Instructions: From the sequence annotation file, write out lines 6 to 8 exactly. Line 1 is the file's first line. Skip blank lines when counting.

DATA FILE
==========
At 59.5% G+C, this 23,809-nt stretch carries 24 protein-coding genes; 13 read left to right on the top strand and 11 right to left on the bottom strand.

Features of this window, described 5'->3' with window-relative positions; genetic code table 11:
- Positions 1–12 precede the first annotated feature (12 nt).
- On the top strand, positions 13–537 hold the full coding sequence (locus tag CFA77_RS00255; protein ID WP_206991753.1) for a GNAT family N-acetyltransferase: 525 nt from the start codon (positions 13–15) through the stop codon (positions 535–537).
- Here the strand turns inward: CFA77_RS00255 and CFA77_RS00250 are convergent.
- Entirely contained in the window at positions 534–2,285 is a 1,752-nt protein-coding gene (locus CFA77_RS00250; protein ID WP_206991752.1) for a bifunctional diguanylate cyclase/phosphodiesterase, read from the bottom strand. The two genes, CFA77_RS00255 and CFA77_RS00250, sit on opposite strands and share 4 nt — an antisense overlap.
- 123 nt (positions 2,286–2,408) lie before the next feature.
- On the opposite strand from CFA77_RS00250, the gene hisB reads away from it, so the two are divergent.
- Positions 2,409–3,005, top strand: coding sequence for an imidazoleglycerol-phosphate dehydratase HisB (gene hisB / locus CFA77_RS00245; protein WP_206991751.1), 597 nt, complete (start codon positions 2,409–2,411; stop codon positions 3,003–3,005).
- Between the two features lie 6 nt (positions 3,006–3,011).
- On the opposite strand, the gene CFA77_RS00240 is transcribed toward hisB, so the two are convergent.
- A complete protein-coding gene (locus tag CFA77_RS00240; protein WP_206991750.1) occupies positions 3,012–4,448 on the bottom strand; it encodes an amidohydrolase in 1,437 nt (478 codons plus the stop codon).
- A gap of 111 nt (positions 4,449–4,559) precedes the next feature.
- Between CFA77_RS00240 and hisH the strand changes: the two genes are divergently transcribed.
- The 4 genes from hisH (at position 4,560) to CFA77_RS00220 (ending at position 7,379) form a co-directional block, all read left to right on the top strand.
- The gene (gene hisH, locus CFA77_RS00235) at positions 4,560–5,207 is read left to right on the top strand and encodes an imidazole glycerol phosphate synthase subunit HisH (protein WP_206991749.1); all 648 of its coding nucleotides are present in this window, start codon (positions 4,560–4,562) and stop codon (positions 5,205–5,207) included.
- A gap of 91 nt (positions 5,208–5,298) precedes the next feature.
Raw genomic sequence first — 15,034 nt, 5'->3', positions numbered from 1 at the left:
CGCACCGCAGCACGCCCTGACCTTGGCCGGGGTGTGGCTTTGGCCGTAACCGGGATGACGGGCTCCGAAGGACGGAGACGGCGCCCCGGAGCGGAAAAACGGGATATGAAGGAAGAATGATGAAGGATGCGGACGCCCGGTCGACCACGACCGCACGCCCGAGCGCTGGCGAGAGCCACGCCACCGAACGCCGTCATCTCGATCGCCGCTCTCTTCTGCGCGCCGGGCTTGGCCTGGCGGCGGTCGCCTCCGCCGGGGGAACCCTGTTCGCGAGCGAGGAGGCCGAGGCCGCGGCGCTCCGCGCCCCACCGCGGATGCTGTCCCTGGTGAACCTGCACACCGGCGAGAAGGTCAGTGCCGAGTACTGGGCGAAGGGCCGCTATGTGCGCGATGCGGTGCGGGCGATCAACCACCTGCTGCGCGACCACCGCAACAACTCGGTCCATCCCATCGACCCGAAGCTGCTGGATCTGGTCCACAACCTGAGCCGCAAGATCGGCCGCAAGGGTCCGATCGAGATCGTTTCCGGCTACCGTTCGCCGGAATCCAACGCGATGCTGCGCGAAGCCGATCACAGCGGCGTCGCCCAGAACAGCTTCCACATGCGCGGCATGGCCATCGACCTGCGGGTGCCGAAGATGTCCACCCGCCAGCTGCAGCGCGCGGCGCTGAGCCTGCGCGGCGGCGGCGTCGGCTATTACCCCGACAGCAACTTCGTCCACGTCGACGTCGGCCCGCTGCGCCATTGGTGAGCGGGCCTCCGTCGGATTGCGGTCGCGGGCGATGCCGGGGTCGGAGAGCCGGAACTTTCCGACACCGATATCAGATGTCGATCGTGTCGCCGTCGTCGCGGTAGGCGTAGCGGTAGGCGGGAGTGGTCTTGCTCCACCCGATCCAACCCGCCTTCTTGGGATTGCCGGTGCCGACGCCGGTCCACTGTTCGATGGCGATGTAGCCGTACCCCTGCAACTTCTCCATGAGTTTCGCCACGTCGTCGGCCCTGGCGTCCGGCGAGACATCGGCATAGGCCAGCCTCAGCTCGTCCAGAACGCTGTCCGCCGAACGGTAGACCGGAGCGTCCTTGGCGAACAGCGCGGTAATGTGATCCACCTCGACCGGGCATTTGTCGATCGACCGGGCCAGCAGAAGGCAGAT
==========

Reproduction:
- Entirely contained in the window at positions 534–2,285 is a 1,752-nt protein-coding gene (locus CFA77_RS00250; protein ID WP_206991752.1) for a bifunctional diguanylate cyclase/phosphodiesterase, read from the bottom strand. The two genes, CFA77_RS00255 and CFA77_RS00250, sit on opposite strands and share 4 nt — an antisense overlap.
- 123 nt (positions 2,286–2,408) lie before the next feature.
- On the opposite strand from CFA77_RS00250, the gene hisB reads away from it, so the two are divergent.